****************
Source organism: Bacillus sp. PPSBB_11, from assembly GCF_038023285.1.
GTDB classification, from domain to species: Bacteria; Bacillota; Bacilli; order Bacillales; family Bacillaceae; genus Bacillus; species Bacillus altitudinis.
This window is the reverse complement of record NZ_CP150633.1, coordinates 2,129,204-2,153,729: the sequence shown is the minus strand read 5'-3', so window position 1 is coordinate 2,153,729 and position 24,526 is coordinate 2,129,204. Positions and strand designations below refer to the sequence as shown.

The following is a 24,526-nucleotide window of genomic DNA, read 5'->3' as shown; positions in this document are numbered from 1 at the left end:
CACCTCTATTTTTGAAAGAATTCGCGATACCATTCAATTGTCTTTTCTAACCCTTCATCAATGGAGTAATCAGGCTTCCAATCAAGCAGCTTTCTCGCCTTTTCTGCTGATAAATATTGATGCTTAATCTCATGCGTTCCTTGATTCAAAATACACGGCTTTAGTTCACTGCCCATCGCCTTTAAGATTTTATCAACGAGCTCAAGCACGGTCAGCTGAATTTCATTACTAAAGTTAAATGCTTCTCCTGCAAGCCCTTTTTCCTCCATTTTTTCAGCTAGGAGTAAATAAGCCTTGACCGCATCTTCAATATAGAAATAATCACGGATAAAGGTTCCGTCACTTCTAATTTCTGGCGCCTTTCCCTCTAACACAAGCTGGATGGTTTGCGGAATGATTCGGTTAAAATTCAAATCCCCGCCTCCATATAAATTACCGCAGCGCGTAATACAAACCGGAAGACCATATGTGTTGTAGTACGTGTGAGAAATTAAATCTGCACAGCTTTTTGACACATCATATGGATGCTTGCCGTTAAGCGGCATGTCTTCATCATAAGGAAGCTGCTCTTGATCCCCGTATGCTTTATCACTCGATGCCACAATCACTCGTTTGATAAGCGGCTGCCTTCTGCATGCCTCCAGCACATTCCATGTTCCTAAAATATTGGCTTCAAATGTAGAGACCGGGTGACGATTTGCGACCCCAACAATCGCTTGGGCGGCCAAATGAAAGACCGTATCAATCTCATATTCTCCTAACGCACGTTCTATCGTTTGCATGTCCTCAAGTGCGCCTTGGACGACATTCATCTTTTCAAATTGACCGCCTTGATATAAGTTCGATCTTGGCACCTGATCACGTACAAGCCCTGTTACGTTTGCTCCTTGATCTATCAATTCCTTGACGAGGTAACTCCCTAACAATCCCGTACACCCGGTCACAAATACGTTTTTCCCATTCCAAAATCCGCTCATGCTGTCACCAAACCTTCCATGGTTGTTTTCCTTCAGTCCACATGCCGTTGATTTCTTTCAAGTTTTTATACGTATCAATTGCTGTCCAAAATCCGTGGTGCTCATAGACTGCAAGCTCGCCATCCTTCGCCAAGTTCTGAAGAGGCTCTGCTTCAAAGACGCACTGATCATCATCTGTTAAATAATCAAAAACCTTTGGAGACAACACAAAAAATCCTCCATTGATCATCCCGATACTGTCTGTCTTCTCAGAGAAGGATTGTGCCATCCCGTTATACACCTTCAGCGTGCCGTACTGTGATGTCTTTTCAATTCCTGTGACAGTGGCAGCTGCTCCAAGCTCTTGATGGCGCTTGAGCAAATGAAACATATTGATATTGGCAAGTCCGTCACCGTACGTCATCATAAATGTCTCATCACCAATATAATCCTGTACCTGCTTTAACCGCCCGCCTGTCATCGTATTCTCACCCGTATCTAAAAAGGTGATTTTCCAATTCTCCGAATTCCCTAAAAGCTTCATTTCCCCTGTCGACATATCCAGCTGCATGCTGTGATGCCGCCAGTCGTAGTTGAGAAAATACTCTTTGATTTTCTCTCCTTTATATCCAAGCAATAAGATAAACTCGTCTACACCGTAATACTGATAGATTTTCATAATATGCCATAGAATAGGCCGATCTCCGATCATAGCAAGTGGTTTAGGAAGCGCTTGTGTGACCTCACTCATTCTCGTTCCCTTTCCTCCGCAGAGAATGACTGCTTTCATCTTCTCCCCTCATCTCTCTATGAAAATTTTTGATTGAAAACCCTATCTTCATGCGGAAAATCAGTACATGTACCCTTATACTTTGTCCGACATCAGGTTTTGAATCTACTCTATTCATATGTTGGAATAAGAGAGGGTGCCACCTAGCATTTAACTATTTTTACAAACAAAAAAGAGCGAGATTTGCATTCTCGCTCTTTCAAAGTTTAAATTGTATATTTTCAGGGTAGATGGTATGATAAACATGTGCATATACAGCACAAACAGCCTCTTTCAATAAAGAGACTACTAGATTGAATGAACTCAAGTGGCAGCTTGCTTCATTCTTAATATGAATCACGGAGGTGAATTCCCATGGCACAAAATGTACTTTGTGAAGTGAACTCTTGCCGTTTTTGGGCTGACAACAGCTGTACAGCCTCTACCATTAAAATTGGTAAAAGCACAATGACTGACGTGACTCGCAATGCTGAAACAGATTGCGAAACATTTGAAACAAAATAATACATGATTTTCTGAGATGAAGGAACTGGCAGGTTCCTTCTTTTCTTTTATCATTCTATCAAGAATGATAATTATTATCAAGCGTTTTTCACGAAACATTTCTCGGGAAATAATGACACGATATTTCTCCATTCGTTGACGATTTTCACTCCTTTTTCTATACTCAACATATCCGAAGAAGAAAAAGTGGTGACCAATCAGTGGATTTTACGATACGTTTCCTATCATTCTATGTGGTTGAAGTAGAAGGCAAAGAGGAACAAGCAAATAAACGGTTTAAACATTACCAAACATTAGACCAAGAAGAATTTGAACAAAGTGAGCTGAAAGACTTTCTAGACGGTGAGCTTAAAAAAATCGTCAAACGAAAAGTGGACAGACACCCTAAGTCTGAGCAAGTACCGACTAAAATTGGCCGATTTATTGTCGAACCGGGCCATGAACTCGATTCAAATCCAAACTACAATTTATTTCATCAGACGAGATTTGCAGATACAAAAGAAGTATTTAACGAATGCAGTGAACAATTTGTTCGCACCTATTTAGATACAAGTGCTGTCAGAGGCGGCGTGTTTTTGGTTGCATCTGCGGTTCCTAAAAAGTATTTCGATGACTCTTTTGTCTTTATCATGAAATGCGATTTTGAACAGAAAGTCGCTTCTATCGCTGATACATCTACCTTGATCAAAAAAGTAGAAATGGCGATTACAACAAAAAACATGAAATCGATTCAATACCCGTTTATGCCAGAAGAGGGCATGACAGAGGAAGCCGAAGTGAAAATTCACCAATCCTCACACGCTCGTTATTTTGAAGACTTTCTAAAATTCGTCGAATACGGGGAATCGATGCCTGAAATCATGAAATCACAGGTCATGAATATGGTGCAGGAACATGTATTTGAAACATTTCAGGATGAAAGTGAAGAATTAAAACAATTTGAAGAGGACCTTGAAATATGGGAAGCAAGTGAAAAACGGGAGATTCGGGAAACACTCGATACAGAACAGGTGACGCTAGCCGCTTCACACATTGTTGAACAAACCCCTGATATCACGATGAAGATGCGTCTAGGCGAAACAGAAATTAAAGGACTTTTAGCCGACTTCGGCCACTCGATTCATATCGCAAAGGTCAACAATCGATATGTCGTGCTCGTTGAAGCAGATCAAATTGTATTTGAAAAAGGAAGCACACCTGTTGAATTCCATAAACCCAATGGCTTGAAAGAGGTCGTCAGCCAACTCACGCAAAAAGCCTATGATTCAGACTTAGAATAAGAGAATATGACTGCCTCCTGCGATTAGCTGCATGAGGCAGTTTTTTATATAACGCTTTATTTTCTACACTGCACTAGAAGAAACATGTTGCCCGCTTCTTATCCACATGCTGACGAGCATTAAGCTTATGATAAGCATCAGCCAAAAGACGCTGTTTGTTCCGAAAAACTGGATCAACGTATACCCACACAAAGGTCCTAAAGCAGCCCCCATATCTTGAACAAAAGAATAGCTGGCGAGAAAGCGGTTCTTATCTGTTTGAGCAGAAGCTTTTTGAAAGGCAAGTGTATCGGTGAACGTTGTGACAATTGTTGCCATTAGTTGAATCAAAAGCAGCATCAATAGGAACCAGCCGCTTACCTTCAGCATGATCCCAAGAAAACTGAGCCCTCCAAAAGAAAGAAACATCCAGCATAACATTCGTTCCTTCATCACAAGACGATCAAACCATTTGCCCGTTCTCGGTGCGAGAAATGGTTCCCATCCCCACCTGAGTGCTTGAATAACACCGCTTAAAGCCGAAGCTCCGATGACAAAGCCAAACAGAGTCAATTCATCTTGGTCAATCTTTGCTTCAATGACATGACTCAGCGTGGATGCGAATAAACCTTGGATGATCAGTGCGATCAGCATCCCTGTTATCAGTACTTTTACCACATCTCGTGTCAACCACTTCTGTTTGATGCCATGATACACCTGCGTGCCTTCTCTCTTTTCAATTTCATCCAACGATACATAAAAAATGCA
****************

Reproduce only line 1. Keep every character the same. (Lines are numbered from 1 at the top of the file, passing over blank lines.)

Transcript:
Source organism: Bacillus sp. PPSBB_11, from assembly GCF_038023285.1.